Q&A: The global stock market sell-off explained

    Wednesday saw the beginning of a slump in stock market values worldwide, but what is behind the declines?

    :: Why are stock markets falling?

    The main reason for the steep falls is because the US Federal Reserve, the country’s central bank, has indicated that it will raise interest rates in the world’s largest economy more rapidly than expected.

    That means higher borrowing costs for US consumers and businesses, which could lead to a slowdown in the economy and, for companies with high debt levels, lower profits as their interest repayments rise.

    The Fed has raised interest rates three times so far in 2018 and has indicated there will be at least one more increase before the end of the year.

    Jerome Powell, chairman of the US Federal Reserve, said there would be four rate hikes in 2018.

    :: But why should that hit markets elsewhere?

    Higher US interest rates suck money out of other assets around the world and back into US assets — depriving other economies of capital.

    That is a particular worry for some Latin American economies, for example, if investors demand a higher premium for putting their money there rather than in US assets.

    In addition, a lot of borrowing in emerging markets is denominated in US dollars.

    When US interest rates rise, the dollar becomes more attractive to hold, while other currencies fall in value in relation to the greenback.

    In emerging markets, when the dollar rises, then the cost of servicing and ultimately repaying that debt goes up (when expressed in their local currency) for people, businesses and governments who have borrowed in dollars.

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    :: Anything else?

    There are an awful lot of things for investors to be concerned about just now.

    The biggest thing keeping investors awake at night is the risk of an intensification in the trade war between the US and China.

    It has exacerbated fears that the rate at which the Chinese economy is growing has slowed down.

    That is bad news, for example, for the mining companies that sell China the raw materials that power its economy or for German manufacturers who supply Chinese industry with machine tools.

    It’s also terrible for countries like Vietnam that have a very close trading relationship with China. Other factors of concern to investors are the risk of a "no-deal" Brexit, signs of a possible clash between the EU and Italy over the latter’s refusal to set a responsible budget, and the US midterm elections.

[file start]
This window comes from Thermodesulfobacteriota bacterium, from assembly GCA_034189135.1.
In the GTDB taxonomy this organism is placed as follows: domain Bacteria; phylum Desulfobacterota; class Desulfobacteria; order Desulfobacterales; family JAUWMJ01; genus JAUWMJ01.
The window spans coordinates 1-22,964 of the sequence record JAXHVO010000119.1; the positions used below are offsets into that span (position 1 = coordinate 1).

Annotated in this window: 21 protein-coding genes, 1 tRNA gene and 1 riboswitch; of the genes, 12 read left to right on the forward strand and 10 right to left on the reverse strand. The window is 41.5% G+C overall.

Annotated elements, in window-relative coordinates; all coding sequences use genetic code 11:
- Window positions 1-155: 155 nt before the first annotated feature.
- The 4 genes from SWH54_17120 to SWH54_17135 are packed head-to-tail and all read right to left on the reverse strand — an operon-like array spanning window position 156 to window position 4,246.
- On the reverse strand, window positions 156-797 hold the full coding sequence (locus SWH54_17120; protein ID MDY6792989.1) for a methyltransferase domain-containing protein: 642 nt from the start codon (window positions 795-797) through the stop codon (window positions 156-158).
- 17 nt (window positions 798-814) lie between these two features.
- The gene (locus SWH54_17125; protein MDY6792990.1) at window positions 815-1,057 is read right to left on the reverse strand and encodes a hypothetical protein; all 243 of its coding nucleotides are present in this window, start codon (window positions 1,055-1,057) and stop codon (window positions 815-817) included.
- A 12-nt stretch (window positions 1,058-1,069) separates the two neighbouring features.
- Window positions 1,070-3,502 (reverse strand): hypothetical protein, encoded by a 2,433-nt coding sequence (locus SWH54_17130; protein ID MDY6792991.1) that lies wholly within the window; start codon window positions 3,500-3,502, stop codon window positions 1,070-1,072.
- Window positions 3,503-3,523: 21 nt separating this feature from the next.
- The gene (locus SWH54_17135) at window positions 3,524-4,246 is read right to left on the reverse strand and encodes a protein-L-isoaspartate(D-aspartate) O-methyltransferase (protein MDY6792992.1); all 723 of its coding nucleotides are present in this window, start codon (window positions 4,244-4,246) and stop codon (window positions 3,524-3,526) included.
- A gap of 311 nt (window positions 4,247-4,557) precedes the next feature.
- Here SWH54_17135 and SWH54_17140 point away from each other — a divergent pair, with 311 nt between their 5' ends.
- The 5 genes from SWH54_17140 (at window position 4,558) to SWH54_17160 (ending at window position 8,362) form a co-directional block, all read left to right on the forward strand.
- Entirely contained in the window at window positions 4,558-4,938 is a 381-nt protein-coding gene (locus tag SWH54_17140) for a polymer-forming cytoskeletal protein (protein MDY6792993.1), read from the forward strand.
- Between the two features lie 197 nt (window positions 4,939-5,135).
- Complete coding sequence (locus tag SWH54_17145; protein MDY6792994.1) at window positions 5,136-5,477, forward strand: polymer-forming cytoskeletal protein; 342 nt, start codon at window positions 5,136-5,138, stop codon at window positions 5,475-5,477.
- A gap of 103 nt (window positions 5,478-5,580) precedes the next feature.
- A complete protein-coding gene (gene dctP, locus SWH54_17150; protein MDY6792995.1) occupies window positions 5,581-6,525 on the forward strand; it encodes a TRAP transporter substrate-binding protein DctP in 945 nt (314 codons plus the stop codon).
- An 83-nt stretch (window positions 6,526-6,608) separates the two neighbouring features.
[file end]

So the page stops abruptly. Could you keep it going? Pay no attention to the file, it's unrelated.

But the relationship between the US and China is the biggest concern.

    And, overlaying all that, is the inexorable rise of debt. The International Monetary Fund’s latest report reveals that global debt stood at $182tn (£137tn) at the end of 2017, representing a 50% increase over the past decade.

    If other economies raise interest rates like the US — or even start to withdraw the fiscal stimuli put in place after the financial crisis — that raises the cost of servicing and ultimately repaying debt for a lot of borrowers.

    Traders at the New York Stock Exchange in September 2008

    :: Was some kind of sell-off inevitable?

    Absolutely. Another very important factor to bear in mind is that we are now at the end of a very long running cycle in which stocks have risen inexorably upwards.

    The current bull market in equities is now in its 10th year in both the US and Europe. At some stage, a correction was inevitable. It is no surprise whatsoever that the most violent falls in stocks in recent days have been in stocks that have enjoyed the most spectacular gains, most notably US tech stocks like Apple and Amazon, but also the likes of Fever-Tree Drinks in the UK, which has lost a third of its market value during the last week.

    Article source: “https://news.sky.com/story/qa-the-global-stock-market-sell-off-explained-11523432”

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